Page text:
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glenn
2 days ago
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I hadn't really noticed he'd moved up to daily blogging but definitely have noticed I've liked (and shared) more since he did
Waterloo, Canada
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Look what you made me do! Here’s my first impression of Taylor Swift’s Reputation.

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I am so far out of the demo, this feels maybe like an Abrictosaurus reviewing an opera, but for the six of you who have asked me if I’ve listened to the new Taylor Swift record, Reputation, (because I’m such a big dumb fan of 1989), here are my first impressions.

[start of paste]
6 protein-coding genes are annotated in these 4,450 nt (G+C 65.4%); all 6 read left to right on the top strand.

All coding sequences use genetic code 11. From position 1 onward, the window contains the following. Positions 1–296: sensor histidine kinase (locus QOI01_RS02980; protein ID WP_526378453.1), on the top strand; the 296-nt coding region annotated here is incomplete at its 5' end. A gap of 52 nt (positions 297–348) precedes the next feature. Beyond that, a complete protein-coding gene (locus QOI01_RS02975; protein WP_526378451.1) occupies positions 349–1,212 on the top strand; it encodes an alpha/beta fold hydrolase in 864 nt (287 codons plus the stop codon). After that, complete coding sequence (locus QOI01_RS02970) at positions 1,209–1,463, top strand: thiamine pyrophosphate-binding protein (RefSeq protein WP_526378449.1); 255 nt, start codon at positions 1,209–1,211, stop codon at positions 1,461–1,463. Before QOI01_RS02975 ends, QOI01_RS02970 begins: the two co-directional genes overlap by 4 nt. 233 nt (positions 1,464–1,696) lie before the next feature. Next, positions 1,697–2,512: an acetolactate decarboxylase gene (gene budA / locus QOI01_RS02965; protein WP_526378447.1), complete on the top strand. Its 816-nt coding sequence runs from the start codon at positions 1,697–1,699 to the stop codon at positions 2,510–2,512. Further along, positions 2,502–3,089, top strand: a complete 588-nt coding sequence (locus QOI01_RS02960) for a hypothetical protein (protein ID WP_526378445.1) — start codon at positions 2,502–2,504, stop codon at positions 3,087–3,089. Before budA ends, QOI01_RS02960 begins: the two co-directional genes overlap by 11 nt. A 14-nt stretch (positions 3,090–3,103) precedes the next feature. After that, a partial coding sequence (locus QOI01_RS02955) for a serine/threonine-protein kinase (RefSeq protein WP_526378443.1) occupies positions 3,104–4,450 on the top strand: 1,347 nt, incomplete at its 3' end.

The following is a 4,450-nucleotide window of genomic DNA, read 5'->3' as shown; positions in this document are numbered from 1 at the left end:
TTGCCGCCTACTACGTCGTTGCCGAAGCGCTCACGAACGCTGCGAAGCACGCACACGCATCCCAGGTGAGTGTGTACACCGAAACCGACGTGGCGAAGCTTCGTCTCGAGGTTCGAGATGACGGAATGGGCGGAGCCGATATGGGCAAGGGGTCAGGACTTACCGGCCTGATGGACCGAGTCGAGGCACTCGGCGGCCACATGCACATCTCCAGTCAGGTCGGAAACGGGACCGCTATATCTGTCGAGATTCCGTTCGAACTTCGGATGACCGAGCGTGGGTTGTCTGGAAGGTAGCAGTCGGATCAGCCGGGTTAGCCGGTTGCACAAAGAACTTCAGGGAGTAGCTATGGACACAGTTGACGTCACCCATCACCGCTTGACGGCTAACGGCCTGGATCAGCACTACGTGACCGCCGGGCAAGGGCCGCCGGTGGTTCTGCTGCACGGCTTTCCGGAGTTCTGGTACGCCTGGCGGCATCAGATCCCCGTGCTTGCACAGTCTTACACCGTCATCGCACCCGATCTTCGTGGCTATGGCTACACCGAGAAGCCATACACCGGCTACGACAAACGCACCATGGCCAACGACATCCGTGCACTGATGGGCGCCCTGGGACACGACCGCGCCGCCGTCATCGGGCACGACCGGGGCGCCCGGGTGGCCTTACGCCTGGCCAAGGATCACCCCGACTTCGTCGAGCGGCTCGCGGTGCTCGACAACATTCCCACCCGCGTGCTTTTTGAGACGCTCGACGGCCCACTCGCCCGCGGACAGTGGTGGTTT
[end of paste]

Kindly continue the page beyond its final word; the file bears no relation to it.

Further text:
I just finished the first playthrough, and I like it. I haven’t paid super close to the lyrics, because I’ve literally listened to it one time, so this is just based on the general musical tone and pacing of the album.

Thoughts on the rest of the record:

…Ready For It? kicks off with a punch that winds me up for the rest of the record. I’m generally not a big fan of that dubstep wuuuubbbbvvvvsszzzzzzsound, but it works for me in this context.

End Game is a collaboration with Ed Sheeran and Future that left me cold. It feels out of place on this album, but especially after …Ready For It? got me so pumped up to hear what comes next. The vocals are so overproduced, the whole thing is a little much for me, but I suspect that the legion of Taylor fans who love Ed Sheeran will eat it up. (See above about how I’m not in the demo for the album.)